‘Refunding rents has, of course, cost a lot of money’
The report also points out that when the coronavirus pandemic caused students to be sent home in March, most universities and accommodation providers expected students to continue paying rent. Following pressure from the NUS, universities – starting with Newcastle University, quickly followed by the University of Essex and the University of Manchester – began to announce they would either waive future payments or refund rents.
Unite Students was the first purpose-built student accommodation (PBSA) supplier to announce it would not charge rent for students who had gone home – most PBSA suppliers soon adopted a similar position.
This response to the departure of students has lost universities and PBSA providers a total of £563 million in rent, according to student housing charity Unipol – £395 million for universities, and £168 million for the private sector.
“Refunding rents has, of course, cost a lot of money, says the Hepi paper, adding that “There is a certain inevitability that many accommodation providers will seek to recover lost income from higher rents in the future. The summer 2021 Accommodation Costs Survey will see if that is the case.”
When people look back on their student days, their memories tend to be shaped as much by their living arrangements as by anything else – Nick Hillman, Hepi
“Whenever I speak to young people about their higher education choices, I generally advise them to think as much about their choice of accommodation as their choice of institution and course,” writes Nick Hillman, director of Hepi, in the introduction.
“After all, when people look back on their student days, their memories tend to be shaped as much by their living arrangements as by anything else.
“Student accommodation providers are not just successful companies. They are not just landlords. They are not just one of the many foundation stones on which the UK higher education system rests. They are all of these things, but also – at their best – they provide a community in which young students can transition to adulthood in a secure, safe and enjoyable environment.”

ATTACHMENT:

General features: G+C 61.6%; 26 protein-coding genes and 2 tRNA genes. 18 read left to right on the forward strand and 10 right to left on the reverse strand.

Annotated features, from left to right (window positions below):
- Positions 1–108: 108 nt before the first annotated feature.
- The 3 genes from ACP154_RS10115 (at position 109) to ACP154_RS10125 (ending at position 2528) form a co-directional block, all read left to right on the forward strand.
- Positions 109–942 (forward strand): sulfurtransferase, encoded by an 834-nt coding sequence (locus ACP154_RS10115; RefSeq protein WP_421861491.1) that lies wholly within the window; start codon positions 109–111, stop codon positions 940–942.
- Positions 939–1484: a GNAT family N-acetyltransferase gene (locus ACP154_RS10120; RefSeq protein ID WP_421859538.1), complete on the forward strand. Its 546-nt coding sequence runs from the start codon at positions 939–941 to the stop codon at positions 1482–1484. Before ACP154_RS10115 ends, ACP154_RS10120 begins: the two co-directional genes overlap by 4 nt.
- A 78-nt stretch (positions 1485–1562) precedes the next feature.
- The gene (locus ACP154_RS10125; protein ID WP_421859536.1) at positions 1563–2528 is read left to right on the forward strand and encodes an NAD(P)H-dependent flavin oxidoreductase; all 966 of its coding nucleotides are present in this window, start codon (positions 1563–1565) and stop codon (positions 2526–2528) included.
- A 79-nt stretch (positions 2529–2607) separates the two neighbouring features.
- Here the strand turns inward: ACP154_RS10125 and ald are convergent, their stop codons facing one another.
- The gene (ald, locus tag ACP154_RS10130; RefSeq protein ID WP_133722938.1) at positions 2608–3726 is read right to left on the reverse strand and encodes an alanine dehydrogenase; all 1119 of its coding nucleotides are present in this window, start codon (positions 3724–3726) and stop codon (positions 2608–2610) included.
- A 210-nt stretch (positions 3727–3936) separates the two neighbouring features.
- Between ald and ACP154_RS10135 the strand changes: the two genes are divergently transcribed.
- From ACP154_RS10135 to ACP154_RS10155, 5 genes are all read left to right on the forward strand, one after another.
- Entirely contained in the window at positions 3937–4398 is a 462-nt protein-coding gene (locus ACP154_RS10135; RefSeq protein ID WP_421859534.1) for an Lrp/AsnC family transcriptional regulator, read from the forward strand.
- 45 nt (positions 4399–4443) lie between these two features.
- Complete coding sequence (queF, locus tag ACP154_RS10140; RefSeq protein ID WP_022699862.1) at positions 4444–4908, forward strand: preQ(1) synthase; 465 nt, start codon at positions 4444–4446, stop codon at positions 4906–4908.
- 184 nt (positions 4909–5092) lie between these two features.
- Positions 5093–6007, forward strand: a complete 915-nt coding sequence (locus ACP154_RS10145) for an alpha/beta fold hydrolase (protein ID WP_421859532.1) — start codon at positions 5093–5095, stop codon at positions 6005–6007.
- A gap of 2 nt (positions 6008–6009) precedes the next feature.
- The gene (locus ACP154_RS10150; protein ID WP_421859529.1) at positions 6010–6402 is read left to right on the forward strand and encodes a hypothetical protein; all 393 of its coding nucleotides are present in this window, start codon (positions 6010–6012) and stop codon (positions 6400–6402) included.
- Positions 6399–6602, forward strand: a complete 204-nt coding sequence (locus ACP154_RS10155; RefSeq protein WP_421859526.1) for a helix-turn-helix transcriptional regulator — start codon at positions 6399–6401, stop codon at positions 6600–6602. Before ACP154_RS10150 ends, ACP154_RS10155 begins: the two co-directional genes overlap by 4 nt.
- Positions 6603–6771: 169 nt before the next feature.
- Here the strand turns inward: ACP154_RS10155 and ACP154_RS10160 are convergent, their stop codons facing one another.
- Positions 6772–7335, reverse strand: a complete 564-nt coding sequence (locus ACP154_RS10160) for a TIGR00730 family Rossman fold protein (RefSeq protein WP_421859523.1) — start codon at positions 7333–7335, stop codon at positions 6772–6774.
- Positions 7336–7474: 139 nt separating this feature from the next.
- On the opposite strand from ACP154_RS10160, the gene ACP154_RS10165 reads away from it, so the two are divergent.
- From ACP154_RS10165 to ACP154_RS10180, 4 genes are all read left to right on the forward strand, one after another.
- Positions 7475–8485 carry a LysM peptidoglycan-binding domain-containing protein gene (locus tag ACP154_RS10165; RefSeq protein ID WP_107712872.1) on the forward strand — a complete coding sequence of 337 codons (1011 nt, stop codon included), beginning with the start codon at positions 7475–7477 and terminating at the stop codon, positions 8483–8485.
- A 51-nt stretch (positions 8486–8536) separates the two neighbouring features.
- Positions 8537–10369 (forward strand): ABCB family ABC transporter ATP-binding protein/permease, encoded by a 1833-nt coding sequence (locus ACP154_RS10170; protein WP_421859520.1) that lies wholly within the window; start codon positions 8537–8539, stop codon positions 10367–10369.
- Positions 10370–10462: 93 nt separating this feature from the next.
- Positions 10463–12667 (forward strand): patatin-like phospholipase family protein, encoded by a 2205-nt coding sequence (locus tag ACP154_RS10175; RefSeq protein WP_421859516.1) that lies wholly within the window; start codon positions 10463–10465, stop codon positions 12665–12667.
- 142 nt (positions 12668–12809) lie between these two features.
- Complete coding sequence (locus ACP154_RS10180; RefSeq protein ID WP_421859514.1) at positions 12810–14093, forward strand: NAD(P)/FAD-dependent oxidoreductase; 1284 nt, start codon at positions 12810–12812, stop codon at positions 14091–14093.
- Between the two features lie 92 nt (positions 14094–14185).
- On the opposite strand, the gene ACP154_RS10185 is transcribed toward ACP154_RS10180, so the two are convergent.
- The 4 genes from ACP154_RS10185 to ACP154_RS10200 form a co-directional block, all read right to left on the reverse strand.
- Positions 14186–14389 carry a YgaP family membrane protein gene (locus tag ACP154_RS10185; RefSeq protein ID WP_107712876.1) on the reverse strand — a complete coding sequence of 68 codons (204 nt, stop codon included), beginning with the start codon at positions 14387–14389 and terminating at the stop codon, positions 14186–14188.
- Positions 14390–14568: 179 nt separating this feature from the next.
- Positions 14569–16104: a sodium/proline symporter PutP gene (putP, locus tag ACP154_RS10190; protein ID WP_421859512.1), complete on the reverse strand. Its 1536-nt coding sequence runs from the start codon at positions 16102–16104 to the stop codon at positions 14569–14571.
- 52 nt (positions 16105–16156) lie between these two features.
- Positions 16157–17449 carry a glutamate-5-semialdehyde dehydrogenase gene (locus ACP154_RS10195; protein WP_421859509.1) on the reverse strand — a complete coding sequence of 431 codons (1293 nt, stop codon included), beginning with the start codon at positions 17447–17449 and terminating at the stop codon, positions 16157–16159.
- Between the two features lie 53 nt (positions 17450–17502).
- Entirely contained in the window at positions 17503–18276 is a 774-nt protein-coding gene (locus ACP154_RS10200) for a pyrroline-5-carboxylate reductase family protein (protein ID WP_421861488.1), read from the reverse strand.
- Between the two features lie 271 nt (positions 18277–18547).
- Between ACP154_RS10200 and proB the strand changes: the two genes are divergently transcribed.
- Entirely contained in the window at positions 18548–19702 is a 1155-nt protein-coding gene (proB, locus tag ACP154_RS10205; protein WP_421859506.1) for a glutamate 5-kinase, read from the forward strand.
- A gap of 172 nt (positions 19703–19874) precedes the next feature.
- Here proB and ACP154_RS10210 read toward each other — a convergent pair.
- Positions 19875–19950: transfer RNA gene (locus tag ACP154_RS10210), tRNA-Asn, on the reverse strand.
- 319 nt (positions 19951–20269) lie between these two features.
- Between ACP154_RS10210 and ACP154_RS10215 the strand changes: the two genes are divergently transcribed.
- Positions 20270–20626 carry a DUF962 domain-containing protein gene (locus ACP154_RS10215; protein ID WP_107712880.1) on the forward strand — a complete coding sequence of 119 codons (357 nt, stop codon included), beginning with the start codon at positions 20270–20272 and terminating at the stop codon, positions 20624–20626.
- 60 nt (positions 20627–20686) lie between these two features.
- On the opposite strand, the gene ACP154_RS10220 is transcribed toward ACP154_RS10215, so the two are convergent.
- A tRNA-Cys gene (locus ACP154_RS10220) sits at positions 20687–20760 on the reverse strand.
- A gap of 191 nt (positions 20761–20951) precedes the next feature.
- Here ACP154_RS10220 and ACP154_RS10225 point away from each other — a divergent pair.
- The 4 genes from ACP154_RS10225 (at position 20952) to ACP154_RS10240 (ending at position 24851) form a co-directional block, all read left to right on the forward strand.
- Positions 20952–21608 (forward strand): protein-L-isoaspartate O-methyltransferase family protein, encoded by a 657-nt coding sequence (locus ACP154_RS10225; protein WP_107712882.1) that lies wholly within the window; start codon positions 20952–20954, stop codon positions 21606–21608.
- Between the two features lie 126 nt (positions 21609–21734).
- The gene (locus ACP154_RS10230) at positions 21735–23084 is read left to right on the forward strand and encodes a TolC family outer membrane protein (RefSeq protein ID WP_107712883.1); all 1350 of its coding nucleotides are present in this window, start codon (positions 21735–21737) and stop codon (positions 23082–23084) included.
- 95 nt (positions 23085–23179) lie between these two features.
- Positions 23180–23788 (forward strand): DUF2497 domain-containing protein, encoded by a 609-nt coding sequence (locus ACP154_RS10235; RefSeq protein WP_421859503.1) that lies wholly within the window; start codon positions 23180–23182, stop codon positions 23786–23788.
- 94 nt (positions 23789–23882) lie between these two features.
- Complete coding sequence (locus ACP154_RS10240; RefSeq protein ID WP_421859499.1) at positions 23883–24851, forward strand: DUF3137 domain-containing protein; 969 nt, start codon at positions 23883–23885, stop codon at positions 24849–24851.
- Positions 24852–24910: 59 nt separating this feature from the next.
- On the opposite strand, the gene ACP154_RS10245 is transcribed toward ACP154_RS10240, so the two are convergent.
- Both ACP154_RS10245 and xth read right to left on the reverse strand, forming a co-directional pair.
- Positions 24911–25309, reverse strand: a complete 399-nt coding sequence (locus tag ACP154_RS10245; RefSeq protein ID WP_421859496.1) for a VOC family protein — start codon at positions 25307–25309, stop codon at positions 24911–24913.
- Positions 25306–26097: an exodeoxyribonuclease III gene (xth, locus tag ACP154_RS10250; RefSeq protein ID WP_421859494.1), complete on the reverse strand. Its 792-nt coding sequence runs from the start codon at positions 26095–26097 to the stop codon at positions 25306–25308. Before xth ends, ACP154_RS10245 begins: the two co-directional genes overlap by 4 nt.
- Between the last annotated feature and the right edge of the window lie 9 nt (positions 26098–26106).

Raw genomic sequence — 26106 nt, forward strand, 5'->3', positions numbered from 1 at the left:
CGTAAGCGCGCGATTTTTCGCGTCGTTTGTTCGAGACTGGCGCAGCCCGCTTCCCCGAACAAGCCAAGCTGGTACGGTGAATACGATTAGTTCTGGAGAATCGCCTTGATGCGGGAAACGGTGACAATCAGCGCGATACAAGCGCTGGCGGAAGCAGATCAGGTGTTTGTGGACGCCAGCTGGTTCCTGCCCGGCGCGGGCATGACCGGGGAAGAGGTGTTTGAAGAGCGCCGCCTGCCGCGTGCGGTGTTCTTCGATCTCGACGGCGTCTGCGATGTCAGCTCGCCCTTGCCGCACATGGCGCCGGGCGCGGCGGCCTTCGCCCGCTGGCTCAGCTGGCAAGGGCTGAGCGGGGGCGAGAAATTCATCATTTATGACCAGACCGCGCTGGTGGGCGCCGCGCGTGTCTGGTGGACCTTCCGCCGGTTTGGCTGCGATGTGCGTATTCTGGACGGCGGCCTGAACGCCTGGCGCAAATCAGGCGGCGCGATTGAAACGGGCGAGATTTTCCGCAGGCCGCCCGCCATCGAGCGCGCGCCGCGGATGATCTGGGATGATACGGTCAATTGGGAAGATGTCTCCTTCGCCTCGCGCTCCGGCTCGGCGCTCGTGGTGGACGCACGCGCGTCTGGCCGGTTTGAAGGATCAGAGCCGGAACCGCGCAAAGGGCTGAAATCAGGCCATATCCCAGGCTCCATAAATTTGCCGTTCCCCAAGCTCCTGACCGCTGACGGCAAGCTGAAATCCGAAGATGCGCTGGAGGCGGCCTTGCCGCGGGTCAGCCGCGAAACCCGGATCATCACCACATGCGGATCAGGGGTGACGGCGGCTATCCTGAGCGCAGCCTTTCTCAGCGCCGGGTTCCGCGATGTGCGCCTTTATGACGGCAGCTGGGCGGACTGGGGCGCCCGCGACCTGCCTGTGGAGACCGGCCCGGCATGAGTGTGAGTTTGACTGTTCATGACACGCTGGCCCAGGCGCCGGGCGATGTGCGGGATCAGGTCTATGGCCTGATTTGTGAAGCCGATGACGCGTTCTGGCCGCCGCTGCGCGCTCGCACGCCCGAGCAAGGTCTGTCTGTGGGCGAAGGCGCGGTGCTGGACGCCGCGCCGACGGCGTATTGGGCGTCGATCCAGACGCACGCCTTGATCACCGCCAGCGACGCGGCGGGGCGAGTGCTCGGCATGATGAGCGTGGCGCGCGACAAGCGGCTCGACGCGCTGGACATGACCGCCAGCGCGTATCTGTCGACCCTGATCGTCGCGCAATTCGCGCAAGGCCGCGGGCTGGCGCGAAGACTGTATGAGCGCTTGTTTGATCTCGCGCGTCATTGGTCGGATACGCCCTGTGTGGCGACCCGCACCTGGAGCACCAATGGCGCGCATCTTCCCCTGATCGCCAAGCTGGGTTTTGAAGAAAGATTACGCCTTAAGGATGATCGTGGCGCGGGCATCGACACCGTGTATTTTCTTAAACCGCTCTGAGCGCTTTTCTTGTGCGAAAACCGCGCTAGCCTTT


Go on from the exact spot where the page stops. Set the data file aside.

The latest paper is the second publication in Hepi’s Analytical Paper series, following a survey of postgraduate education. It is also the third piece in a trilogy on students’ living arrangements (following William Whyte’s history of student accommodation, Somewhere to live: Why British students study away from home – and why it matters).
Responding to the new report, NUS vice president (higher education) Hillary Gyebi-Ababio, said:
“We welcome many of the recommendations in this report – particularly those concerning the need to tackle the affordability crisis facing student renters, the need for reforms to boost students’ rights as tenants and the need for governments across the UK to greater understand the student housing sector and intervene.
“Outside Scotland, student tenants have been left without access to any safety net during the pandemic which has only further highlighted how we need an independent review of the student housing sector which places students at its centre. The UK government’s planned Renters’ Reform Bill is a perfect opportunity to implement such a review in England alongside a range of other protections for all renters.”